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Member Since
01/04/2009
 
 
Barked: Wed Nov 28, '12 9:43am PST 
Lucille, are you deliberately trying to get a rise out of me? Why would you deliberately misconstrue my post like that?

I must have hit close to home. I didn't say there was anythign wrong with people choosing dogs over kids, or not being able to have kids and instead having dogs. That's a life choice. I only posted because I just don't see how some of the dogs I see people post about could possibly fit in with a family who has kids.

Kids require so much time and energy. I'm sorry that you feel that parents aren't up to your standards. I often see that type of judgment from people who don't have kids themselves. When I see another mom with a screaming kid, I try to remind myself, "That could be a foster kid. That kid could have a learning disability, etc."

I do the same when I see a person walking an out of control dog. You do not know their story.

If someone feels that they want to personally center their lives around their dogs, and they can provide the care that some of these high risk dogs require to live out a semi-normal life, then I think that's great, and those dogs are very lucky.
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Member Since
01/04/2009
 
 
Barked: Wed Nov 28, '12 9:53am PST 
I'd also like to add that regardless of anything, a dog that fits INTO a family's dynamic is going to have a more successful time in staying in that home then one that the family has to work around.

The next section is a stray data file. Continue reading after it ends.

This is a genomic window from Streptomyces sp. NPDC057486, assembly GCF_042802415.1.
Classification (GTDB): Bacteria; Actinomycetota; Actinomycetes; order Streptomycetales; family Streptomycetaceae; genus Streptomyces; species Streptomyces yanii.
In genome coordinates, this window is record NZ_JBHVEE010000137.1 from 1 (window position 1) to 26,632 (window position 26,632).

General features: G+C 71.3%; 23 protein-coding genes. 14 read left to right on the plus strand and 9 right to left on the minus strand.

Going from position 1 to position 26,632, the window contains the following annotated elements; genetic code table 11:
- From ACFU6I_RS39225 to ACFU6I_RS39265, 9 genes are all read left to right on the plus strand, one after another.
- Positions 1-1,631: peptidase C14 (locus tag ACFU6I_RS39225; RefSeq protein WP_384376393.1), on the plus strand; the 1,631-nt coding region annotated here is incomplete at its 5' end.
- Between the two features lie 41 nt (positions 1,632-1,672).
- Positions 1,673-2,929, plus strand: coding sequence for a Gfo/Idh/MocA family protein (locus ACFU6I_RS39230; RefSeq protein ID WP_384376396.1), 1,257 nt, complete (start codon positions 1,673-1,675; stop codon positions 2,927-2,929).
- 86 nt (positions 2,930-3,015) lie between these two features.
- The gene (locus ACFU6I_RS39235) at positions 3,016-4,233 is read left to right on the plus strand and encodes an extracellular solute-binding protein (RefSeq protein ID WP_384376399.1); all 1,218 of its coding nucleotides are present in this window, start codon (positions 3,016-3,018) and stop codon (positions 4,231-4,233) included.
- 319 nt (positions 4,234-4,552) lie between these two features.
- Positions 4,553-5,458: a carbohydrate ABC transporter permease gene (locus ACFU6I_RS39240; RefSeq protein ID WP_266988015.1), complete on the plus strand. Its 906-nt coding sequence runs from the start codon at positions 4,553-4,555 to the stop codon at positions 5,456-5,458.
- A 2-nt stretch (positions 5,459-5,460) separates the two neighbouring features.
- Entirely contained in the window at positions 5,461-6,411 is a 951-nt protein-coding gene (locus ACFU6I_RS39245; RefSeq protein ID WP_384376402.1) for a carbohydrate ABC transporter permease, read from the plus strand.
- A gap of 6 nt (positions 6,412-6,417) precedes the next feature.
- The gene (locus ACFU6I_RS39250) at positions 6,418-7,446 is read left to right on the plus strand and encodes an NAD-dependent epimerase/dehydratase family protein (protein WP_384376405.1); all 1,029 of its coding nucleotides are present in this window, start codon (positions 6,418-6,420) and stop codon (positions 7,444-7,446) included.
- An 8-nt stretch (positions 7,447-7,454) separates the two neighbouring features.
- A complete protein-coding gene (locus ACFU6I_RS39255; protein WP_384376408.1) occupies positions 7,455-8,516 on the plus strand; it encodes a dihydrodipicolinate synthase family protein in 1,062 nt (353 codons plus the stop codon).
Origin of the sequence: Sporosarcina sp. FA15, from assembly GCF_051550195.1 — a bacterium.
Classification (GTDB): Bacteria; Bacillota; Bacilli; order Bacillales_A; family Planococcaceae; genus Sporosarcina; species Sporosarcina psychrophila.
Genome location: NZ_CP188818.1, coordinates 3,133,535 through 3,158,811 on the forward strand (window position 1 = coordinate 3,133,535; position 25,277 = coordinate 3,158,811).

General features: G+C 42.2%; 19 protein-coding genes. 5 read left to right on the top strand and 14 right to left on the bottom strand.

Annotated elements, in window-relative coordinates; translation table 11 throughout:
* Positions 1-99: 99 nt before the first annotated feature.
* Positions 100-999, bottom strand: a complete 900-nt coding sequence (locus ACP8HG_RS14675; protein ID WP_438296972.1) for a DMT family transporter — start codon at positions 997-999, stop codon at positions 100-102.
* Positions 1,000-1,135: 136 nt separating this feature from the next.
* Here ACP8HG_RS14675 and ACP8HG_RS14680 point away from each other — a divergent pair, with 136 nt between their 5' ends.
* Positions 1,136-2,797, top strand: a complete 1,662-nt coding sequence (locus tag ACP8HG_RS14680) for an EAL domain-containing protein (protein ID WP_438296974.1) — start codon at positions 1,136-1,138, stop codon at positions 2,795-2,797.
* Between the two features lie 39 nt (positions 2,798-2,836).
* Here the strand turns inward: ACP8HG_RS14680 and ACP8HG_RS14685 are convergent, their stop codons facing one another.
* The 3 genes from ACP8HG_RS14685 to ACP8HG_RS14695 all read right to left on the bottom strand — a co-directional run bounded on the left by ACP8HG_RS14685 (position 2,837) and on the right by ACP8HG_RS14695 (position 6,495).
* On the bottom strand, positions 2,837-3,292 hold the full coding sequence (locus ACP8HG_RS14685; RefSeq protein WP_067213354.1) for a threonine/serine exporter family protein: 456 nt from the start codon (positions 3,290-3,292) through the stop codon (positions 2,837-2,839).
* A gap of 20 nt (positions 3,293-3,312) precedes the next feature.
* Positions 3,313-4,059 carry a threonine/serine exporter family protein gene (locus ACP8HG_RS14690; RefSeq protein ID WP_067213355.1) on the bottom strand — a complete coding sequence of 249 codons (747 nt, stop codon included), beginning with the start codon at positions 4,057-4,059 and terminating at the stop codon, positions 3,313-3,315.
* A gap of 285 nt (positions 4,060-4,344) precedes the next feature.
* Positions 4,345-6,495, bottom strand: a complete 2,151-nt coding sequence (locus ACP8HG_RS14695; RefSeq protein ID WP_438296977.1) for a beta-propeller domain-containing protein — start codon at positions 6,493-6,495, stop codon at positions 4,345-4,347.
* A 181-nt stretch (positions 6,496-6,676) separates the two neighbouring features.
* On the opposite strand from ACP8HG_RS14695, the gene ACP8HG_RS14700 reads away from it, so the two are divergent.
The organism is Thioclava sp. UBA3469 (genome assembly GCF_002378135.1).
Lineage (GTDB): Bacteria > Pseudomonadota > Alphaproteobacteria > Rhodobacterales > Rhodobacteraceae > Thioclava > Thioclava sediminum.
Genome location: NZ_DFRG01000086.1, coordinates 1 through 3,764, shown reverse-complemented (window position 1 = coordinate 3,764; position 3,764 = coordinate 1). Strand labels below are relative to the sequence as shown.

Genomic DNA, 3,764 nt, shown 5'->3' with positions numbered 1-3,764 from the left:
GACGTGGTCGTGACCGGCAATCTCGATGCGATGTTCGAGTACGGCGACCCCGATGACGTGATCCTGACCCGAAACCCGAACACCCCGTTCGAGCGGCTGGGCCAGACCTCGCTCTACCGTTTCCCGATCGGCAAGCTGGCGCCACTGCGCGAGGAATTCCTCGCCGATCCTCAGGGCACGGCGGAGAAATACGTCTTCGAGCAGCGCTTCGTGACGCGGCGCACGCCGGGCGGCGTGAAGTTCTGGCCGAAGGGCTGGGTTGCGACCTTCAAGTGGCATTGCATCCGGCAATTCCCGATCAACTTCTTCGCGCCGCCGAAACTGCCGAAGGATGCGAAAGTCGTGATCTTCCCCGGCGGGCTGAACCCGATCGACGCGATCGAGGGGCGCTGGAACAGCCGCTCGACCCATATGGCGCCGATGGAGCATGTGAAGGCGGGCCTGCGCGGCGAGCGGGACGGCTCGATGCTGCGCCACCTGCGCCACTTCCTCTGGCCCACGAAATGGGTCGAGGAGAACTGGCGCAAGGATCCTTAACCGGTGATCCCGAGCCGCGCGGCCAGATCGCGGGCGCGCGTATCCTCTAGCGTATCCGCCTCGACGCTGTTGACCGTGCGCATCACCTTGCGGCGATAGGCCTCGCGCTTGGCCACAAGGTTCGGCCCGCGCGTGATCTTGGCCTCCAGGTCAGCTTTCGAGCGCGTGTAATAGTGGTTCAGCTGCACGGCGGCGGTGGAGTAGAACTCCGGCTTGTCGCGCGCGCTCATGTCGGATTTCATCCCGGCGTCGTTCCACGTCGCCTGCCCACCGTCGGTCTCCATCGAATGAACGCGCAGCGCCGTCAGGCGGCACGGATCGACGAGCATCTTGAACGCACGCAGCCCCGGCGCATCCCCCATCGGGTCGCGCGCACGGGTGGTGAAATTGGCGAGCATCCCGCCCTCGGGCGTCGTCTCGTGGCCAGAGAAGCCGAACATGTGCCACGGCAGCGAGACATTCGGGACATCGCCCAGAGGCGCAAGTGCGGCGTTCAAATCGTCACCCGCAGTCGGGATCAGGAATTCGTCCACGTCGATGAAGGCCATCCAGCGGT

I never said anything about puppies and infants. I agree that probably people bite off more then they can chew and don't do research and buy from crappy breeders or whatever any number of irresponsible things that people do. That isn't at all what I'm talking about.

I honestly just wanted to see if anyone who adopted project dogs also had kids and if so, how they handled it.
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Opheila

It ain't over- till the fat- kitty sings
 
 
Barked: Wed Nov 28, '12 3:14pm PST 
Just personal experience with adopting a dog at all with young children...my oldest was two when we adopted Misha, a Siberian husky pup. Bad idea-
1. Huskies like LOTS of exercise, two year olds can get cranky if you're out walking when they aren't into it.
2. Husky puppies are still big and strong and can easily topple a small child.
3. Puppies get mouthy, young kids get mouthy. Puppies need housebreaking, young kids need housebreaking.Puppies can be destructive, you children can be destructive...how much extra work do you want to take on really?

IMHO wait until the kids are school age, maybe around 7 years old. Then they can help out a bit with doggie care.